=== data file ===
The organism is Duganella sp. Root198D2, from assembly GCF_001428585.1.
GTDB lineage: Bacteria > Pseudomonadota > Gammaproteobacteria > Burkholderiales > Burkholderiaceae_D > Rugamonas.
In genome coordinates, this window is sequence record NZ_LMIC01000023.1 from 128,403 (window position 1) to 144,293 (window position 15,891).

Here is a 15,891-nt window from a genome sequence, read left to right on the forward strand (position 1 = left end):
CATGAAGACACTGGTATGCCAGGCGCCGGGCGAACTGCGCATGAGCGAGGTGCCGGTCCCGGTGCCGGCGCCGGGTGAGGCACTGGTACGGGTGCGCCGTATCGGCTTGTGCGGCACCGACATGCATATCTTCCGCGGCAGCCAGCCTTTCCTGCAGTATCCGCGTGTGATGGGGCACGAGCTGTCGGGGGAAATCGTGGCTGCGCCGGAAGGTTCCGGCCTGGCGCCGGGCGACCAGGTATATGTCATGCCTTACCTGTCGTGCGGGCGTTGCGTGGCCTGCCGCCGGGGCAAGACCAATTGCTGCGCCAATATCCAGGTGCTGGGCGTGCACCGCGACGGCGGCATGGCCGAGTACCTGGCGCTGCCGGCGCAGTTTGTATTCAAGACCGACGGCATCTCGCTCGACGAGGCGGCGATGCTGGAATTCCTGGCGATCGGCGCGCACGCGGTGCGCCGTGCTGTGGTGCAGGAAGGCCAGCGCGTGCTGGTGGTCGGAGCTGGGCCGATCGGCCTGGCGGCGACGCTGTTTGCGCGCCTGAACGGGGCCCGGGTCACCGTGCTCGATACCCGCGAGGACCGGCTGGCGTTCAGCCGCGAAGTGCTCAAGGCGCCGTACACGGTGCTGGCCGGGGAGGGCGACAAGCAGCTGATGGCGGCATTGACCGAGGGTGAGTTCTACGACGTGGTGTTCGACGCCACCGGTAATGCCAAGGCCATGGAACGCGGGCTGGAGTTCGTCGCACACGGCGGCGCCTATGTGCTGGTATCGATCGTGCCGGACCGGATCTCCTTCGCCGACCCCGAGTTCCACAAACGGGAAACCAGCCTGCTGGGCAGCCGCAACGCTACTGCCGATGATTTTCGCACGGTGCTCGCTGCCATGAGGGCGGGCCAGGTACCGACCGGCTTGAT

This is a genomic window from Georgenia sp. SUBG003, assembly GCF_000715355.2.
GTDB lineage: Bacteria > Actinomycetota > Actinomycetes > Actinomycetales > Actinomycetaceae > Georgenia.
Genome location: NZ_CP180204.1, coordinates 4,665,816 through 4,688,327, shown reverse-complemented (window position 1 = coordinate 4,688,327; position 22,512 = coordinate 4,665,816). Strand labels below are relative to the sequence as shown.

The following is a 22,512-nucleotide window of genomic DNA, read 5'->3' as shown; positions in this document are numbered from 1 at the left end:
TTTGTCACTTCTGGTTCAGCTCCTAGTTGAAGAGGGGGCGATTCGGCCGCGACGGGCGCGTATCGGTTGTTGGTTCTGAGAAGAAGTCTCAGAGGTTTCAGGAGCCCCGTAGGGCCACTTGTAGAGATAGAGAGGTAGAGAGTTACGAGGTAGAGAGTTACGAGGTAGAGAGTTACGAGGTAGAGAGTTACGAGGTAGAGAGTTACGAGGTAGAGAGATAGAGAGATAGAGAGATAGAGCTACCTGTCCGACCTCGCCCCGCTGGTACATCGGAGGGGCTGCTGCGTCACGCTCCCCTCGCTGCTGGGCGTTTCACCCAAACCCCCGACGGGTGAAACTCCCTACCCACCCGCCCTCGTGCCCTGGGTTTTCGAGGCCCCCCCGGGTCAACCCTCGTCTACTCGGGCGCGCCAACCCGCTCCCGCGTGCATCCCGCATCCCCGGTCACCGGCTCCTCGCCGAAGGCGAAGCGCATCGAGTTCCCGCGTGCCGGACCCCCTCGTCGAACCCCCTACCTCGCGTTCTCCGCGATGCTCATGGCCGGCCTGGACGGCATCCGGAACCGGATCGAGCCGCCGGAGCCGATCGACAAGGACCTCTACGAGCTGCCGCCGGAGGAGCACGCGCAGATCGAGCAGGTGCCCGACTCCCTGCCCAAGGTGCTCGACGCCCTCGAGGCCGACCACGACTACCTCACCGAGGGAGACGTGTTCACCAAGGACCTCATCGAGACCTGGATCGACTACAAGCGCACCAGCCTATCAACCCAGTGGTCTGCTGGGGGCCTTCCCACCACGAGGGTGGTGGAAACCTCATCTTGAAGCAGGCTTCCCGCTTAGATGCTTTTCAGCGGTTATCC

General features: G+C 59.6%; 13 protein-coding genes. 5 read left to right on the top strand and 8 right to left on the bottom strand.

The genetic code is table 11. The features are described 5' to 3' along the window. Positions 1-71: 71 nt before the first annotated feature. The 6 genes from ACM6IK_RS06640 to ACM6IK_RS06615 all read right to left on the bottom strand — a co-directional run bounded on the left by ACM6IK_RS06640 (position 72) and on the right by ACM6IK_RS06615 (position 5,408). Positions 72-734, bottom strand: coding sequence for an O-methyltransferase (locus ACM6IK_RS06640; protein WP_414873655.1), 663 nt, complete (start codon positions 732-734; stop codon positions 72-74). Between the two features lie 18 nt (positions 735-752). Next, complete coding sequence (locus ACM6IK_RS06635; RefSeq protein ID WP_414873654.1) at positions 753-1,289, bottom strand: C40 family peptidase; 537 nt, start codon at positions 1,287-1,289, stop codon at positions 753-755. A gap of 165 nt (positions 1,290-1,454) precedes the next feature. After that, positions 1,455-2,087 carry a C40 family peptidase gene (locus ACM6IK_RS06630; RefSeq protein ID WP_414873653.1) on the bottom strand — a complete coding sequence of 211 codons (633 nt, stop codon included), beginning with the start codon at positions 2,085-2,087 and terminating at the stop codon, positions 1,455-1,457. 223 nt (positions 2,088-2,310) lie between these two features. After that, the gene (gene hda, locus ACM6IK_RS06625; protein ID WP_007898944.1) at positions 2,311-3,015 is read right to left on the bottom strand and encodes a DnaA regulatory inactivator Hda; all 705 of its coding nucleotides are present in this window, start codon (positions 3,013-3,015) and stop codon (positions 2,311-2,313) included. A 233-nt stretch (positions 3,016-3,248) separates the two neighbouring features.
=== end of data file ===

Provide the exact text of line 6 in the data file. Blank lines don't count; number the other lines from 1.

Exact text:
This is a genomic window from Georgenia sp. SUBG003, assembly GCF_000715355.2.